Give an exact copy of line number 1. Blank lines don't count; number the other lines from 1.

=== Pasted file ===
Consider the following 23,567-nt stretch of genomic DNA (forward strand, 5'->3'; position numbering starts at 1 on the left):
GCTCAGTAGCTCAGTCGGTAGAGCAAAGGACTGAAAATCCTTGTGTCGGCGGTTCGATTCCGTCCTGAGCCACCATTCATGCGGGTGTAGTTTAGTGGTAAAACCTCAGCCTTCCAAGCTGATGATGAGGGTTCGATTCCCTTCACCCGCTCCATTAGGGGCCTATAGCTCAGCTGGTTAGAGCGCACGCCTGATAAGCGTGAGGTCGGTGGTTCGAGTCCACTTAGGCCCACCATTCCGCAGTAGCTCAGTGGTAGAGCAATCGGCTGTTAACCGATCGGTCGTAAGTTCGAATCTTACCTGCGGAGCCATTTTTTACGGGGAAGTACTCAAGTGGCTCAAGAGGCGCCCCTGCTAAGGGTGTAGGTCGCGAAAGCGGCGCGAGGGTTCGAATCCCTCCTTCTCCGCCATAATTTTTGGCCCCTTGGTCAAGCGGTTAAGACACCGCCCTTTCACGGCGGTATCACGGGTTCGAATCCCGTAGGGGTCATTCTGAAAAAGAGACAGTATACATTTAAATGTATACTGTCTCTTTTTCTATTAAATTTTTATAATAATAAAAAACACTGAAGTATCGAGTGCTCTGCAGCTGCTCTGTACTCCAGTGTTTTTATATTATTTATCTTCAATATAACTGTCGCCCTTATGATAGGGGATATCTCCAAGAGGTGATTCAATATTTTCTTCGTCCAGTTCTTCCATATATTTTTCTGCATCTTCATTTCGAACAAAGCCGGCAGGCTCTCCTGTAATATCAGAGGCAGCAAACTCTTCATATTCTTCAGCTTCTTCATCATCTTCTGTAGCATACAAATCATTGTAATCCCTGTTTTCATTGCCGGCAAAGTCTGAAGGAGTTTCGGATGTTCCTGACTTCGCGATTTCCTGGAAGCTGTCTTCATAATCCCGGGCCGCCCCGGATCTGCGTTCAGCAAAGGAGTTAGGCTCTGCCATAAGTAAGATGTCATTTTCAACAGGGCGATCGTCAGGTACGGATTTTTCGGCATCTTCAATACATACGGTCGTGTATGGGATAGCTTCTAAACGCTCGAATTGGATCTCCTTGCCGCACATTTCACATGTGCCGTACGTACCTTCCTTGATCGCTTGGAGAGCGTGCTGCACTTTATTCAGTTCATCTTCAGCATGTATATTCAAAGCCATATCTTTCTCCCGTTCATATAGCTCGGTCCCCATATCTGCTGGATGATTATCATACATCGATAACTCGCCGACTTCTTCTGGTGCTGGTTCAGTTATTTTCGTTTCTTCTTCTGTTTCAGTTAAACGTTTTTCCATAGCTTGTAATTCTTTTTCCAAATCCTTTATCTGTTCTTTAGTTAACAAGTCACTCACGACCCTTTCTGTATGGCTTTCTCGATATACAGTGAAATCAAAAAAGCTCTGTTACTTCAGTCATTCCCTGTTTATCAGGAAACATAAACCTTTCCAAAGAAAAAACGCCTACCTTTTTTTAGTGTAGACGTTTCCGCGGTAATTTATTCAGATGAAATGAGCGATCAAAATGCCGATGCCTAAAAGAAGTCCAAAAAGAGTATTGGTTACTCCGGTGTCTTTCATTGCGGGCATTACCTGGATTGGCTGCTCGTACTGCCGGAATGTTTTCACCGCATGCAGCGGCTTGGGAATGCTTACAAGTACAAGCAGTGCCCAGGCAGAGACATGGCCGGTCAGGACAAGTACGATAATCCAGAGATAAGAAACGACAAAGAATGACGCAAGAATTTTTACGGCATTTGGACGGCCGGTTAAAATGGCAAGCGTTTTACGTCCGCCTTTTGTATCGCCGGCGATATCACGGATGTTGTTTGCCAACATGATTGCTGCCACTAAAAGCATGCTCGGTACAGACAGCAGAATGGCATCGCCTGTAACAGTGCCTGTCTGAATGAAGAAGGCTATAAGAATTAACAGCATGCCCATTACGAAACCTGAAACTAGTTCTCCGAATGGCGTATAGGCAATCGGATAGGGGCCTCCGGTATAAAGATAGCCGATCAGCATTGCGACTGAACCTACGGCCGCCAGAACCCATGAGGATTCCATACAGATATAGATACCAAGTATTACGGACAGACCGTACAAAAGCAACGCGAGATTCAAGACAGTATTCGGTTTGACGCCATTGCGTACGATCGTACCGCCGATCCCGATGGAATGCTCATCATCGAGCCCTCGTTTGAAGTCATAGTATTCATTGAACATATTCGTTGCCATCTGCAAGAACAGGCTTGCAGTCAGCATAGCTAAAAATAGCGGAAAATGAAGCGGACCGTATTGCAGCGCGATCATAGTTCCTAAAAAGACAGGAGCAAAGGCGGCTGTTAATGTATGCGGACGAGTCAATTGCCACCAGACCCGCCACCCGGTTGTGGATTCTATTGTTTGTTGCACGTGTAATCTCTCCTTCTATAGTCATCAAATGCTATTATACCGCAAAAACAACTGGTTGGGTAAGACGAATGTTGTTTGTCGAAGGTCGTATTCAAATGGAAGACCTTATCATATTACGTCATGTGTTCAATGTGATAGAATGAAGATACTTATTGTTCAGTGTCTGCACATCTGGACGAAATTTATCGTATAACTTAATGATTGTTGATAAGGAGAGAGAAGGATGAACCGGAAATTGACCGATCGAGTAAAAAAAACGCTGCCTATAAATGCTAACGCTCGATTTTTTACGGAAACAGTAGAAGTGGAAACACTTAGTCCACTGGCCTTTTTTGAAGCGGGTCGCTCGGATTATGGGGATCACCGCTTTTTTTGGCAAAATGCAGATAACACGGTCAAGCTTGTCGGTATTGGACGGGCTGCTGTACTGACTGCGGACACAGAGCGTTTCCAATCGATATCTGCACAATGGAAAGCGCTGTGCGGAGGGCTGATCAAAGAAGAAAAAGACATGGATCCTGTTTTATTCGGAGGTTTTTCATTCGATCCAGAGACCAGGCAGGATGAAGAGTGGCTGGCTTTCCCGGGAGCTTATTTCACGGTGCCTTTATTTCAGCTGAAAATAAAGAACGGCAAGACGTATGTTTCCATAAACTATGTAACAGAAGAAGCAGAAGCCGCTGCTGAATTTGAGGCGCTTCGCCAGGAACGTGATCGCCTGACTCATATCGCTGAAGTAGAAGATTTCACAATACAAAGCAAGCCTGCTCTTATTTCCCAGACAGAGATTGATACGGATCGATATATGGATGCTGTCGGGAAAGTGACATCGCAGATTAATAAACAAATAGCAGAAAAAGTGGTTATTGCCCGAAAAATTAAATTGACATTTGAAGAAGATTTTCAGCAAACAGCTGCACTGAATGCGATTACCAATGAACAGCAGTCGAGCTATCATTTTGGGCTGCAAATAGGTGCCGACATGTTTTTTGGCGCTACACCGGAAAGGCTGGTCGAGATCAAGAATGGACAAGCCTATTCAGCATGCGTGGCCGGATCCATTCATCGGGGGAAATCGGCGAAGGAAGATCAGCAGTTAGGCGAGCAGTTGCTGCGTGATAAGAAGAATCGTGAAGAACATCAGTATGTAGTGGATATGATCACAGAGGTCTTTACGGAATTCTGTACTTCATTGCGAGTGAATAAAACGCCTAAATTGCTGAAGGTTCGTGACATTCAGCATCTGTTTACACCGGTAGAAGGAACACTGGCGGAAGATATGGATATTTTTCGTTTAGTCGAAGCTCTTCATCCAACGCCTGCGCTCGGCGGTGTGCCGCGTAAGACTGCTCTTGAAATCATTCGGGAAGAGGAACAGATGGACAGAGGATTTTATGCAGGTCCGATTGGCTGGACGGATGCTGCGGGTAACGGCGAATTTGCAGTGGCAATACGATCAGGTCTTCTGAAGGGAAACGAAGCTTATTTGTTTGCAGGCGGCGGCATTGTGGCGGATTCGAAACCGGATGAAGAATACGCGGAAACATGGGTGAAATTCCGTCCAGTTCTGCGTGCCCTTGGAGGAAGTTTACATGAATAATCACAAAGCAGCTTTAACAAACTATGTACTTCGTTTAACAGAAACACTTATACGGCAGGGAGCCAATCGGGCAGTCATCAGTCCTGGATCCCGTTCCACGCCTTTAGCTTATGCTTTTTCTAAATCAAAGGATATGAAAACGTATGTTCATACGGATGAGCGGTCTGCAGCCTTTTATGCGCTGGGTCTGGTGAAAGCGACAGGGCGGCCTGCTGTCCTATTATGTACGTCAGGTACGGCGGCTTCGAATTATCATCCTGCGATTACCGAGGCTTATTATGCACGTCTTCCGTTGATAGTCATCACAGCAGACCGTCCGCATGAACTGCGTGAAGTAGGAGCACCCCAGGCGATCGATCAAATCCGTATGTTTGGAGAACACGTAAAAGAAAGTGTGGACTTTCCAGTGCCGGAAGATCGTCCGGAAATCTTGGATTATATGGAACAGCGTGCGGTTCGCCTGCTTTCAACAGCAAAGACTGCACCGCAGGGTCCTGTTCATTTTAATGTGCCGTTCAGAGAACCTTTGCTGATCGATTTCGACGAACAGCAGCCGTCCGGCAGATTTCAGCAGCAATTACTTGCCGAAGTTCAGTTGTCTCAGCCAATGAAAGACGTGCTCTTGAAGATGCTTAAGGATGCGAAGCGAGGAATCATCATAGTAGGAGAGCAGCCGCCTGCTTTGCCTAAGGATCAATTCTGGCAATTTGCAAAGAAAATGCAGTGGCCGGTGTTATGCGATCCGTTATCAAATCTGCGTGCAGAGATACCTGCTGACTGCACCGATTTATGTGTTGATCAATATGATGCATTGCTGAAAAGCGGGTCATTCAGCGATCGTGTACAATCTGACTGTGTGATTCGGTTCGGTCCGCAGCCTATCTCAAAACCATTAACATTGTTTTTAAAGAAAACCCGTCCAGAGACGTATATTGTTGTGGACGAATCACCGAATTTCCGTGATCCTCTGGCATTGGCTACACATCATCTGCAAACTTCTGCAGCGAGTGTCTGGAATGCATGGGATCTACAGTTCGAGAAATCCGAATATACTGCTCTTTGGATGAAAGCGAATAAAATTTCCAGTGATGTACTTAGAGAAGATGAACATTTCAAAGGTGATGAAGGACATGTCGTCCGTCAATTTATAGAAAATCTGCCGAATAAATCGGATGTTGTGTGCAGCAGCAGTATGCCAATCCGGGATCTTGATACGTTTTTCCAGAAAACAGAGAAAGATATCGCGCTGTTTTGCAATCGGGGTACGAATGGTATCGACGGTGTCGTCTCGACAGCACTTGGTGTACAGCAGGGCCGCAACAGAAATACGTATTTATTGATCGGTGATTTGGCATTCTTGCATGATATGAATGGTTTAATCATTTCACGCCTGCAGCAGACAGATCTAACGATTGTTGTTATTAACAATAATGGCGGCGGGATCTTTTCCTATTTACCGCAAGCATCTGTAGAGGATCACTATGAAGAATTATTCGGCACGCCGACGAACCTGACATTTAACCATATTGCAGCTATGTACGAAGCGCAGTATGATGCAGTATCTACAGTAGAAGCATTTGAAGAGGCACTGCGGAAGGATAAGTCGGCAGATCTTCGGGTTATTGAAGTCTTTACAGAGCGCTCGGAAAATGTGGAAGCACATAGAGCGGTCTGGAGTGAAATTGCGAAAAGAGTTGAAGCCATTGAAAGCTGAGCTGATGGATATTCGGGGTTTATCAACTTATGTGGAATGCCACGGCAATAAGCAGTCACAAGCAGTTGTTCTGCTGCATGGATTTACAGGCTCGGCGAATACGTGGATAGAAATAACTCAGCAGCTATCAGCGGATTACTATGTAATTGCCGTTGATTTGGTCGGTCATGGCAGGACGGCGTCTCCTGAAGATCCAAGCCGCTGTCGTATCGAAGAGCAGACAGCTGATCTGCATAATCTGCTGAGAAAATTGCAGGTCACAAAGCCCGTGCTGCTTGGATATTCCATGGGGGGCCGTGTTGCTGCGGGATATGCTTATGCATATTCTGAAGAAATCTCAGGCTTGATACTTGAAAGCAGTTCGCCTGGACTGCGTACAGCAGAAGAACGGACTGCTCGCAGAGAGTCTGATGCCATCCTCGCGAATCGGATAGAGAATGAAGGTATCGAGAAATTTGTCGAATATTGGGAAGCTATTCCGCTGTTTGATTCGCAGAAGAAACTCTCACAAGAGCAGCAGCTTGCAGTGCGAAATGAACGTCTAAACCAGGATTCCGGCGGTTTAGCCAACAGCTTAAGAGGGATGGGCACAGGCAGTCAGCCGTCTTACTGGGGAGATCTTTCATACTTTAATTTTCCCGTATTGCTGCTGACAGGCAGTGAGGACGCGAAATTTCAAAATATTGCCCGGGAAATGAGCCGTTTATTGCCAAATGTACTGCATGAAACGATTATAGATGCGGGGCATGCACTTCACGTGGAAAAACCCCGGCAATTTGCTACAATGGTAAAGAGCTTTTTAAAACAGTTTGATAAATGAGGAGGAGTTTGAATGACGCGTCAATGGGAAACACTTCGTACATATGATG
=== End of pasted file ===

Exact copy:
Consider the following 23,567-nt stretch of genomic DNA (forward strand, 5'->3'; position numbering starts at 1 on the left):